I think part of the problem is that many PT's, especially outside of the sports area of practice, lack the confidence or training to instruct patients in the basic lifts that are so functionally relevant. This is part of the reason I'm trying to get a good foundation now so I can progress patients to a meaningful level of strength. Thanks for your insight.
    Rip is right on in terms of the current preparation of PTs at the graduate level in the U.S. Gophole, your observation is also correct. As has been discussed here many times before, the basic problem is that PTs are not trained to apply the Stress, Recovery, Adaptation model in any meaningful way with any progressively loadable, multi-joint movements. As such, they do not know how to go about programming or even teaching these basic movements to people. The standard PT curriculum prepares students to pass their state's licensing exam and not much else. The very few PTs who know how to teach people to squat, press, and pull learned how to do it on their own through practical experience gained by being under the bar themselves.

  6. #6
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    Oct 2013
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    Quote Originally Posted by gophole View Post
    I am a current doctorate of physical therapy student. Over the last year, I have become interested in barbell training for both myself and patients. To learn more, I have investigated Starting Strength and these forums. I was surprised to see how displeased the strength community was with physical therapy. As far as I can tell, it seems that people have experienced physical therapy that fails to sufficiently challenge them and/or improve their physical problems.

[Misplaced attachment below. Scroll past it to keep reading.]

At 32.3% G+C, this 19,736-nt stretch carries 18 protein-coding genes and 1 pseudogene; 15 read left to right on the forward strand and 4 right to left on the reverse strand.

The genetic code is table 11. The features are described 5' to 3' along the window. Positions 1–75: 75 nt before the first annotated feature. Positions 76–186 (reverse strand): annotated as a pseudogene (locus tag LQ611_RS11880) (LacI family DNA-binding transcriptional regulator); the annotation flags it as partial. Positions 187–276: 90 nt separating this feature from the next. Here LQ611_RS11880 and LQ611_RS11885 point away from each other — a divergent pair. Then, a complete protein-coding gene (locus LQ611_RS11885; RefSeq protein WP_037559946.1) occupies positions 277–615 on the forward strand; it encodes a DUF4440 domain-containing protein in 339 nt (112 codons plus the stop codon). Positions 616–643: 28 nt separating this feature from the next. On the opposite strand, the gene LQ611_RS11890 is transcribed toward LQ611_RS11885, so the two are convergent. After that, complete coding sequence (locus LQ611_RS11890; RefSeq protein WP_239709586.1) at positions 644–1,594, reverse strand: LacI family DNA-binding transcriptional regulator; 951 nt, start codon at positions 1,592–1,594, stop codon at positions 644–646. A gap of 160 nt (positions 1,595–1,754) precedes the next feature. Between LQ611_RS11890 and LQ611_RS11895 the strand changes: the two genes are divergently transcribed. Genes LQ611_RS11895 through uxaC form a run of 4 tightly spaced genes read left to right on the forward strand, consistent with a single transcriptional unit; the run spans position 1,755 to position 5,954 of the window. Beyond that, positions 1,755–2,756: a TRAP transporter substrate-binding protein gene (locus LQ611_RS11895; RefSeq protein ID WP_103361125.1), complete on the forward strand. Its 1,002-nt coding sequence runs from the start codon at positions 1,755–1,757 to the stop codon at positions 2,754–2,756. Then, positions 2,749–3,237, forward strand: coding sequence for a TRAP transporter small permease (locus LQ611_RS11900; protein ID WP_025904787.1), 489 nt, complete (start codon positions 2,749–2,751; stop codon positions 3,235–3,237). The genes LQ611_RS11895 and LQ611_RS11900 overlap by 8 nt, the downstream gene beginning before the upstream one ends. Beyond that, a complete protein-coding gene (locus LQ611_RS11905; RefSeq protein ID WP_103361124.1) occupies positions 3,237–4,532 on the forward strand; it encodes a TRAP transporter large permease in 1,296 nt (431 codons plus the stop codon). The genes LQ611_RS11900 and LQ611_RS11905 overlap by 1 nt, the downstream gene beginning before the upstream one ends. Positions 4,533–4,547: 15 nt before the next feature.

My school's program has always emphasized the need for functional training to create change on a neurological level. That is, repeated functional exercises like squats and lunges help people learn how to perform a movement efficiently and thus allows them to perform the same movements well at work and in their home life. From what I can tell, this is something Starting Strength also emphasizes. Modalities like ultrasound are considered laughable by my professors, as are light resistance band exercises for all but the profoundly immobile and disabled.

    As someone who wants to be good at their job and help affect their profession in a positive way, I am curious as to what you perceive as the main issues in physical therapy and what changes you wish PT would make. What suggestions do you have for a new grad hoping to avoid those issues?
    OP, I wrote an article that's very relevant to your questions, here (hope Rip excuses the plug): The Fatal Flaw of (most) Physical Therapy | Barbell Medicine

    Also, I've posted this article on "Therapy Babble" here before, but it's worth I think it's familiarizing yourself with before you fall into this trap too: https://www.painscience.com/articles/therapy-babble.php

  7. #7
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    What's the Starting Strength Model for rehabilitating an ankle?

  8. #8
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    The first step would be determining what's wrong with the ankle.

  9. #9
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    My deltoid ligament was repaired and my posterior tibial tendon had a small longitudinal split tear that was stitched up. This was 2 months ago and my first PT appt is next week for it.

  10. #10
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    You are 2 months post-op on a soft-tissue repair, and you haven't started rehab yet??? Fine. The question was about the practice of Physical Therapy, and your question is a derail.